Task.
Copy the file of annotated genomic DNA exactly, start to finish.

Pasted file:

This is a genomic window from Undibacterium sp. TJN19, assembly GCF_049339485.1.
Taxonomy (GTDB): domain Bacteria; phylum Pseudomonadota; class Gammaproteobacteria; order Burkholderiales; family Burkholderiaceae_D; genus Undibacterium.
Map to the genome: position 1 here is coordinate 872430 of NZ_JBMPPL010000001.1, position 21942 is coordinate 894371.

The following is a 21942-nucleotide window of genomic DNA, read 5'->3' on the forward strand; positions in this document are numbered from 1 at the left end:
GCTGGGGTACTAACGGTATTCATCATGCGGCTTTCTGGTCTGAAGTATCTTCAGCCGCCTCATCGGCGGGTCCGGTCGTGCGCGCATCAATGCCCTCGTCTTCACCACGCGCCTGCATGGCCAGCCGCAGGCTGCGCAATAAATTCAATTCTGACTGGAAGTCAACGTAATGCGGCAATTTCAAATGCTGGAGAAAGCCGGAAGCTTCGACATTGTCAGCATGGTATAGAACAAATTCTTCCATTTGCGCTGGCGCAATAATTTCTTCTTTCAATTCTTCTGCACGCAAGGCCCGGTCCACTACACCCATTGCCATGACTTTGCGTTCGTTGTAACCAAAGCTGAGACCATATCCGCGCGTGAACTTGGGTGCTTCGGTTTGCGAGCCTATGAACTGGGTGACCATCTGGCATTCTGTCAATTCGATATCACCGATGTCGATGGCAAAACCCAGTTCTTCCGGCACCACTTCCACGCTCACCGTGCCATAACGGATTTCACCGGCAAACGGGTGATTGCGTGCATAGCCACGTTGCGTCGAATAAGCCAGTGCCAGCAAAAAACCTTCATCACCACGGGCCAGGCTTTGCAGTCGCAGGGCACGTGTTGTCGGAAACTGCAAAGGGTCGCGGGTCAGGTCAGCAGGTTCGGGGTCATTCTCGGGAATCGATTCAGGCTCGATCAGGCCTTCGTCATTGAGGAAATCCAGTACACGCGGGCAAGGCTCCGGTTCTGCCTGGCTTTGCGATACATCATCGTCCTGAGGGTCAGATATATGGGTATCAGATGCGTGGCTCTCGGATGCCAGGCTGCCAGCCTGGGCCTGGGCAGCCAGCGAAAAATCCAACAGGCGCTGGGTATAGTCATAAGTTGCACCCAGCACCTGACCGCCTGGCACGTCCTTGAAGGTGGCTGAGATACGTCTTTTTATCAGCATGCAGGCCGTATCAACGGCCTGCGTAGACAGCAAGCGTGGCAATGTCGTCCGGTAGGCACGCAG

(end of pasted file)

This is a genomic window from Undibacterium sp. TJN19, assembly GCF_049339485.1.
Taxonomy (GTDB): domain Bacteria; phylum Pseudomonadota; class Gammaproteobacteria; order Burkholderiales; family Burkholderiaceae_D; genus Undibacterium.
Map to the genome: position 1 here is coordinate 872430 of NZ_JBMPPL010000001.1, position 21942 is coordinate 894371.

The following is a 21942-nucleotide window of genomic DNA, read 5'->3' on the forward strand; positions in this document are numbered from 1 at the left end:
GCTGGGGTACTAACGGTATTCATCATGCGGCTTTCTGGTCTGAAGTATCTTCAGCCGCCTCATCGGCGGGTCCGGTCGTGCGCGCATCAATGCCCTCGTCTTCACCACGCGCCTGCATGGCCAGCCGCAGGCTGCGCAATAAATTCAATTCTGACTGGAAGTCAACGTAATGCGGCAATTTCAAATGCTGGAGAAAGCCGGAAGCTTCGACATTGTCAGCATGGTATAGAACAAATTCTTCCATTTGCGCTGGCGCAATAATTTCTTCTTTCAATTCTTCTGCACGCAAGGCCCGGTCCACTACACCCATTGCCATGACTTTGCGTTCGTTGTAACCAAAGCTGAGACCATATCCGCGCGTGAACTTGGGTGCTTCGGTTTGCGAGCCTATGAACTGGGTGACCATCTGGCATTCTGTCAATTCGATATCACCGATGTCGATGGCAAAACCCAGTTCTTCCGGCACCACTTCCACGCTCACCGTGCCATAACGGATTTCACCGGCAAACGGGTGATTGCGTGCATAGCCACGTTGCGTCGAATAAGCCAGTGCCAGCAAAAAACCTTCATCACCACGGGCCAGGCTTTGCAGTCGCAGGGCACGTGTTGTCGGAAACTGCAAAGGGTCGCGGGTCAGGTCAGCAGGTTCGGGGTCATTCTCGGGAATCGATTCAGGCTCGATCAGGCCTTCGTCATTGAGGAAATCCAGTACACGCGGGCAAGGCTCCGGTTCTGCCTGGCTTTGCGATACATCATCGTCCTGAGGGTCAGATATATGGGTATCAGATGCGTGGCTCTCGGATGCCAGGCTGCCAGCCTGGGCCTGGGCAGCCAGCGAAAAATCCAACAGGCGCTGGGTATAGTCATAAGTTGCACCCAGCACCTGACCGCCTGGCACGTCCTTGAAGGTGGCTGAGATACGTCTTTTTATCAGCATGCAGGCCGTATCAACGGCCTGCGTAGACAGCAAGCGTGGCAATGTCGTCCGGTAGGCACGCAG